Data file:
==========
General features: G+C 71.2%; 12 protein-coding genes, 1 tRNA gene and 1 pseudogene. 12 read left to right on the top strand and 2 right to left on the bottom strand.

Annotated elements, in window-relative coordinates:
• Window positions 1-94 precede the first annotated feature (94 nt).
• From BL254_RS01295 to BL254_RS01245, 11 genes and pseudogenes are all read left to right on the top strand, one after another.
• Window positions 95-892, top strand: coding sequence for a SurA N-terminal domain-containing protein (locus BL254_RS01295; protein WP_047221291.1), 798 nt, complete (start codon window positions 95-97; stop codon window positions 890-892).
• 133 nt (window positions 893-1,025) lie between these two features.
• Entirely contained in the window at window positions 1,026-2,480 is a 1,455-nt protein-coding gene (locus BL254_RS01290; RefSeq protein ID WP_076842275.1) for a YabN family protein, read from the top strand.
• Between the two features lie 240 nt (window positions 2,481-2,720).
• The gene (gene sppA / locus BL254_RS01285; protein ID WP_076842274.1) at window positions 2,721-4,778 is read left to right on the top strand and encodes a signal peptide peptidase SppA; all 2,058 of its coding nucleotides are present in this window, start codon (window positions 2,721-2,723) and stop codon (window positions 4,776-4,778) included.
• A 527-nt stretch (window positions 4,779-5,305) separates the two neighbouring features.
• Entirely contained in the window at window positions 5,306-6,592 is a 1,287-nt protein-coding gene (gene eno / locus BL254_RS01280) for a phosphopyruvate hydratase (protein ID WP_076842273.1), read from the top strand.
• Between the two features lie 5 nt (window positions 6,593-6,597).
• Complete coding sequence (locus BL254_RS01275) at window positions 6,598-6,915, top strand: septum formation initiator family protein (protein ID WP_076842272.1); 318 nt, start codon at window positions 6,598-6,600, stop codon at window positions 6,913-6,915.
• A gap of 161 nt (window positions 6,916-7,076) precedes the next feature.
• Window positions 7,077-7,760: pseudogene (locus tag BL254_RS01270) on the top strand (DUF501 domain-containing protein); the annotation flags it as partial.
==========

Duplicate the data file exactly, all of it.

General features: G+C 71.2%; 12 protein-coding genes, 1 tRNA gene and 1 pseudogene. 12 read left to right on the top strand and 2 right to left on the bottom strand.

Annotated elements, in window-relative coordinates:
• Window positions 1-94 precede the first annotated feature (94 nt).
• From BL254_RS01295 to BL254_RS01245, 11 genes and pseudogenes are all read left to right on the top strand, one after another.
• Window positions 95-892, top strand: coding sequence for a SurA N-terminal domain-containing protein (locus BL254_RS01295; protein WP_047221291.1), 798 nt, complete (start codon window positions 95-97; stop codon window positions 890-892).
• 133 nt (window positions 893-1,025) lie between these two features.
• Entirely contained in the window at window positions 1,026-2,480 is a 1,455-nt protein-coding gene (locus BL254_RS01290; RefSeq protein ID WP_076842275.1) for a YabN family protein, read from the top strand.
• Between the two features lie 240 nt (window positions 2,481-2,720).
• The gene (gene sppA / locus BL254_RS01285; protein ID WP_076842274.1) at window positions 2,721-4,778 is read left to right on the top strand and encodes a signal peptide peptidase SppA; all 2,058 of its coding nucleotides are present in this window, start codon (window positions 2,721-2,723) and stop codon (window positions 4,776-4,778) included.
• A 527-nt stretch (window positions 4,779-5,305) separates the two neighbouring features.
• Entirely contained in the window at window positions 5,306-6,592 is a 1,287-nt protein-coding gene (gene eno / locus BL254_RS01280) for a phosphopyruvate hydratase (protein ID WP_076842273.1), read from the top strand.
• Between the two features lie 5 nt (window positions 6,593-6,597).
• Complete coding sequence (locus BL254_RS01275) at window positions 6,598-6,915, top strand: septum formation initiator family protein (protein ID WP_076842272.1); 318 nt, start codon at window positions 6,598-6,600, stop codon at window positions 6,913-6,915.
• A gap of 161 nt (window positions 6,916-7,076) precedes the next feature.
• Window positions 7,077-7,760: pseudogene (locus tag BL254_RS01270) on the top strand (DUF501 domain-containing protein); the annotation flags it as partial.